The smell of fragrant Thai food, the sounds of animated conversations, and the crowded courtyard filled with bright colored outfits hit immediately upon arriving at Wat Mongkolratanaram, also known as the Thai Temple.
From 10 a.m. to 1 p.m. on Sundays, 1911 Russell Street is bustling with people from a range of demographics. Pisamai Maga, a volunteer at the Thai Temple said, “All different populations (attend the Sunday brunch). Students, especially from Berkeley, come to have lunch and (be a part of) the community here and some stay for the language class.”
Maga said laypeople (non-residents) that visit the temple go upstairs in the temple to make merit — a spiritual practice manifesting good fortune or karma. Downstairs, volunteers run the food court.
Although Margaret Sandiego, another volunteer at the temple, isn’t ethnically Thai, they still try to make it the temple each week on Sunday. “It’s something that grounds me every weekend and gives me something to do,” they said. “It’s an opportunity to get to know people and just be of service to the community.” Many people go to the temple, whether they are Thai or not, in search of a good authentic Thai meal or just a welcoming Thai community.
Children can stay for the whole day on Sunday doing various activities at the temple including brunch, praying, meditating, and taking language, music, and dance classes.
Nida Sanglerdkatanyoo, who attends the Thai Temple every Sunday with her family said, “(Besides the brunch), on Sunday we get to learn, study and meditate.” She also shared that one of her favorite activities at the temple is playing music for the other attendees on Sundays because she likes being able to provide entertainment.
Many of the teachers are from Thailand. Maga said, “(The teachers) do a year rotation and they come to help with (teaching) the language, dancing and music. These are teachers that are third year students at the university.”
Attendees bring cash in exchange for tokens (1 token for 1 dollar), which they use to buy food from stands serving different types of Thai food. The food selection includes: Thai tea, sticky mango rice, and noodle soup. Each dollar goes to the funding of the temple’s utilities. Sandiego said that the kinds of food sold also includes “curries, veggies, fried chicken, taro fritters, pad Thai, desserts … all the types of Thai food you could possibly want, but it’s very authentic.” Each dish is made by the monks that live at the temple.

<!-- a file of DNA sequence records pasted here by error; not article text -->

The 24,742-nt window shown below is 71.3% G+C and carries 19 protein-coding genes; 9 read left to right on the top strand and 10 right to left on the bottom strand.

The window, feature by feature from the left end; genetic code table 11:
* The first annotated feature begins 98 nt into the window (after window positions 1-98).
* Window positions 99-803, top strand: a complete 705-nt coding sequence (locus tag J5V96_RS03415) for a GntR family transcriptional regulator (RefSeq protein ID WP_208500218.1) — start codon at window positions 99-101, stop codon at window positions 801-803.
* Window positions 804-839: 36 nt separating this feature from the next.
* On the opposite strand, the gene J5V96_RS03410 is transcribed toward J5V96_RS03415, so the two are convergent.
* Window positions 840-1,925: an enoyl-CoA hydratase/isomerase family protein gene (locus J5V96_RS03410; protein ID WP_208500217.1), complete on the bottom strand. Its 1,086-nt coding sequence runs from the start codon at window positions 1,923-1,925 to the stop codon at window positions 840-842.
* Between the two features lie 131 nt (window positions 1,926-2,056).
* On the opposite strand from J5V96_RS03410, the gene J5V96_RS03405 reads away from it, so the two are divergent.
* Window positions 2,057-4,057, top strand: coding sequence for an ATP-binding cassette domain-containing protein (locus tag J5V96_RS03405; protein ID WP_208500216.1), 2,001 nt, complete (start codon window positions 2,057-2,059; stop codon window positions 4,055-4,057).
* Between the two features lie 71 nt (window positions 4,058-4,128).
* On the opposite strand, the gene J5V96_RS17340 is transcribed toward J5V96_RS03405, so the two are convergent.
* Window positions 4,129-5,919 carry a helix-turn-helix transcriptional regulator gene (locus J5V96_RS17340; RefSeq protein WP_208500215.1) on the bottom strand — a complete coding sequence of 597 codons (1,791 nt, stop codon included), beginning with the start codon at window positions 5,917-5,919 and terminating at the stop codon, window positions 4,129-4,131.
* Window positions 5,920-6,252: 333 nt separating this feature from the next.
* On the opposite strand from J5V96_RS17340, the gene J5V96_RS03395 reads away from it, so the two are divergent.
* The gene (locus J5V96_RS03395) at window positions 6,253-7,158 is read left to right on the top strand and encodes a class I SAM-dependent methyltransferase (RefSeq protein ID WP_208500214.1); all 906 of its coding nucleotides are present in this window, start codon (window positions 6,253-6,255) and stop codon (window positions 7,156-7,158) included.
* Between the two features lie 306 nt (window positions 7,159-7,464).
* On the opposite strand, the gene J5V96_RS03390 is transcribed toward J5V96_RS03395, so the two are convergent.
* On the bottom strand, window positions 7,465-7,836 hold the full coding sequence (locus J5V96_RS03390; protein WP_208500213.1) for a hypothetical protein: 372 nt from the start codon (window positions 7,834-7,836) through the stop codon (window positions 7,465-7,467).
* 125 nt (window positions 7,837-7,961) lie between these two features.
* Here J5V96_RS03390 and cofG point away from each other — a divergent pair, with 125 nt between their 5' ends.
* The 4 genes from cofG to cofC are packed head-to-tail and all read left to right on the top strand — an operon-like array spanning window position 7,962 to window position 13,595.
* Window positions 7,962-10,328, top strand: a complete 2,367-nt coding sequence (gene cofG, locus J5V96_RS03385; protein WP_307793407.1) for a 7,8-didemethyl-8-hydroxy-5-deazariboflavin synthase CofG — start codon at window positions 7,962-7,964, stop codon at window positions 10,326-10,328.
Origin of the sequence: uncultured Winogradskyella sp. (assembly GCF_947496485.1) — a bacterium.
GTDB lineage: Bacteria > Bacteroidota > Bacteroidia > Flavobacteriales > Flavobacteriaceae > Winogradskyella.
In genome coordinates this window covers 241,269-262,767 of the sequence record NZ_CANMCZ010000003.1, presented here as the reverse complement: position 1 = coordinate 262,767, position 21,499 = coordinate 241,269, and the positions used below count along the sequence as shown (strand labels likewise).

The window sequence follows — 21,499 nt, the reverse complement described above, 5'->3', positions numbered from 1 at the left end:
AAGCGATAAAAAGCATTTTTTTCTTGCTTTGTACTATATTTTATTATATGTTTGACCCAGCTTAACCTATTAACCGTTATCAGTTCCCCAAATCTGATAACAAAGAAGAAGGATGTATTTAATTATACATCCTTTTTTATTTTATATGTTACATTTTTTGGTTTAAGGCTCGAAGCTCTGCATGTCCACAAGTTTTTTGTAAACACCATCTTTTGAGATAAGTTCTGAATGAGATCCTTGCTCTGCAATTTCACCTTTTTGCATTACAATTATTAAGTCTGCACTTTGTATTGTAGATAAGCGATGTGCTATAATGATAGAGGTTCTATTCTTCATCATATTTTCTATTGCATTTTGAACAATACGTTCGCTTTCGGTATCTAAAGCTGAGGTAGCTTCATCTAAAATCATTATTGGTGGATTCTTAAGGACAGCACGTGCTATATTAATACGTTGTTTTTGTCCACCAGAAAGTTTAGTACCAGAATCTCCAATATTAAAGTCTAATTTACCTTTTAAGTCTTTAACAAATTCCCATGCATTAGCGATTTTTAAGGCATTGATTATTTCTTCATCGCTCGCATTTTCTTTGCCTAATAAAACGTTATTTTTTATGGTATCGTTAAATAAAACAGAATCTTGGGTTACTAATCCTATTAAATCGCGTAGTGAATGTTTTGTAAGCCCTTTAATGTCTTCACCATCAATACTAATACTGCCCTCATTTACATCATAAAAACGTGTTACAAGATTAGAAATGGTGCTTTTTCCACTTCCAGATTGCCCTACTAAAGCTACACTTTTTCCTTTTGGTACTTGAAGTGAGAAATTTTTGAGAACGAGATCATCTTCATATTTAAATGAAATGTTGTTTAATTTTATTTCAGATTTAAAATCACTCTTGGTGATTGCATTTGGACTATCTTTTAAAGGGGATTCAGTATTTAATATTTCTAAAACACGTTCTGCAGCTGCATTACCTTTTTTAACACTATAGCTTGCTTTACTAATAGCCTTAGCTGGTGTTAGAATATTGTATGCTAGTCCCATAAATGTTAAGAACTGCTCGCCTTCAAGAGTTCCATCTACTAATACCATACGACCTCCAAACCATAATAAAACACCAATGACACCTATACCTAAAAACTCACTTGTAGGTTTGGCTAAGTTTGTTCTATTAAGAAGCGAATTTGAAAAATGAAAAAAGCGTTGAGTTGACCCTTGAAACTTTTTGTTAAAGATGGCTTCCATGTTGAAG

The temple has its own unique leadership system, Maga stated, “The temple is run by a head monk that has guidelines with the religious aspects of it.” Maga is part of the committee of laypeople, who fill in by being responsible for other aspects like donations and volunteering. Many volunteers including Maga began volunteering when their children were younger. She said, “I’ve been coming with my sons since they were nine or 10 and now they are 24 and 20, so a lot of us started when our children were small. But now that my kids are older, I’m here about every other week and I rotate with someone.”
Thai men become monks at Wat Mongkolratanaram for varying reasons. “A lot immigrated here from Thailand and just wanted a good familiar community and to be able to spread Thai culture,” Sandiego said. “A lot of Thai people don’t speak that great English but just their kindness and generosity to show people their culture (leads them to be monks).”
During the week, monks that live at the Thai Temple participate in various services, help out with school programs and complete their daily rituals like praying. Maga also said that becoming a monk “is sort of like a rite of passage that male adults do to pay respect to their parents … It’s a lifelong thing, but for certain adults, it’s just a rite of passage and they may do it for a week, they may do it for 10 days, they may do it 3 months, it all just depends.”
The Thai Temple provides a space for people in the Berkeley community to gather around food, language, and music. Sandiego said it best, “The Thai Temple is a Berkeley hidden gem.”